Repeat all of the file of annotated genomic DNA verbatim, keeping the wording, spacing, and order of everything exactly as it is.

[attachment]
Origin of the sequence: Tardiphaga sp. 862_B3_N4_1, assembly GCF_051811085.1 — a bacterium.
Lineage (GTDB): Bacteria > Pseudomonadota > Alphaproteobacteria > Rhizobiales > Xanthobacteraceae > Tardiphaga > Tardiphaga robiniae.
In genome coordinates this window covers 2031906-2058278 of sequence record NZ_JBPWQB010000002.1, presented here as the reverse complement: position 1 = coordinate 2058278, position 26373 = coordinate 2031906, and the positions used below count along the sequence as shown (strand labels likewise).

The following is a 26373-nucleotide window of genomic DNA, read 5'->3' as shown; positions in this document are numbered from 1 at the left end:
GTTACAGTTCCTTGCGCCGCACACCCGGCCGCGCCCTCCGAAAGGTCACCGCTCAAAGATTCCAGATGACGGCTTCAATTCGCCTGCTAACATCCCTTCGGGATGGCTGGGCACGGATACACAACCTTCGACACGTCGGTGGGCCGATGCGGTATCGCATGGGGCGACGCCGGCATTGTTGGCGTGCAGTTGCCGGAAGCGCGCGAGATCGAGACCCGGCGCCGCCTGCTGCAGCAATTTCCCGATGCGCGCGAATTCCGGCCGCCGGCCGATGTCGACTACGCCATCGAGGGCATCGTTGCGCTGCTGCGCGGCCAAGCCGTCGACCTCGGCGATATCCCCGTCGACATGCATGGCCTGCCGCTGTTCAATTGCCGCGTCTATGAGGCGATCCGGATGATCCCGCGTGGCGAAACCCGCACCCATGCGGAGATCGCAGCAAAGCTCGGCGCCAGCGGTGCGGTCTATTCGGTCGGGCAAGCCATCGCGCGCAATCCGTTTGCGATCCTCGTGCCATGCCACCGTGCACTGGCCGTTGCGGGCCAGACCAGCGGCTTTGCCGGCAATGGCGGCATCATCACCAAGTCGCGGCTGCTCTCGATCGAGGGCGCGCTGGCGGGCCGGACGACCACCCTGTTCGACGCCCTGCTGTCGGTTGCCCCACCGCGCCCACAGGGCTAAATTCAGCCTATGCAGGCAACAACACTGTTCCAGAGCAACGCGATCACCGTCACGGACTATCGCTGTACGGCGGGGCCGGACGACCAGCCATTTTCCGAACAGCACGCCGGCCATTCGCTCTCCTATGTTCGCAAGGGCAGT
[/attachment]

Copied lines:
Origin of the sequence: Tardiphaga sp. 862_B3_N4_1, assembly GCF_051811085.1 — a bacterium.
Lineage (GTDB): Bacteria > Pseudomonadota > Alphaproteobacteria > Rhizobiales > Xanthobacteraceae > Tardiphaga > Tardiphaga robiniae.
In genome coordinates this window covers 2031906-2058278 of sequence record NZ_JBPWQB010000002.1, presented here as the reverse complement: position 1 = coordinate 2058278, position 26373 = coordinate 2031906, and the positions used below count along the sequence as shown (strand labels likewise).

The following is a 26373-nucleotide window of genomic DNA, read 5'->3' as shown; positions in this document are numbered from 1 at the left end:
GTTACAGTTCCTTGCGCCGCACACCCGGCCGCGCCCTCCGAAAGGTCACCGCTCAAAGATTCCAGATGACGGCTTCAATTCGCCTGCTAACATCCCTTCGGGATGGCTGGGCACGGATACACAACCTTCGACACGTCGGTGGGCCGATGCGGTATCGCATGGGGCGACGCCGGCATTGTTGGCGTGCAGTTGCCGGAAGCGCGCGAGATCGAGACCCGGCGCCGCCTGCTGCAGCAATTTCCCGATGCGCGCGAATTCCGGCCGCCGGCCGATGTCGACTACGCCATCGAGGGCATCGTTGCGCTGCTGCGCGGCCAAGCCGTCGACCTCGGCGATATCCCCGTCGACATGCATGGCCTGCCGCTGTTCAATTGCCGCGTCTATGAGGCGATCCGGATGATCCCGCGTGGCGAAACCCGCACCCATGCGGAGATCGCAGCAAAGCTCGGCGCCAGCGGTGCGGTCTATTCGGTCGGGCAAGCCATCGCGCGCAATCCGTTTGCGATCCTCGTGCCATGCCACCGTGCACTGGCCGTTGCGGGCCAGACCAGCGGCTTTGCCGGCAATGGCGGCATCATCACCAAGTCGCGGCTGCTCTCGATCGAGGGCGCGCTGGCGGGCCGGACGACCACCCTGTTCGACGCCCTGCTGTCGGTTGCCCCACCGCGCCCACAGGGCTAAATTCAGCCTATGCAGGCAACAACACTGTTCCAGAGCAACGCGATCACCGTCACGGACTATCGCTGTACGGCGGGGCCGGACGACCAGCCATTTTCCGAACAGCACGCCGGCCATTCGCTCTCCTATGTTCGCAAGGGCAGT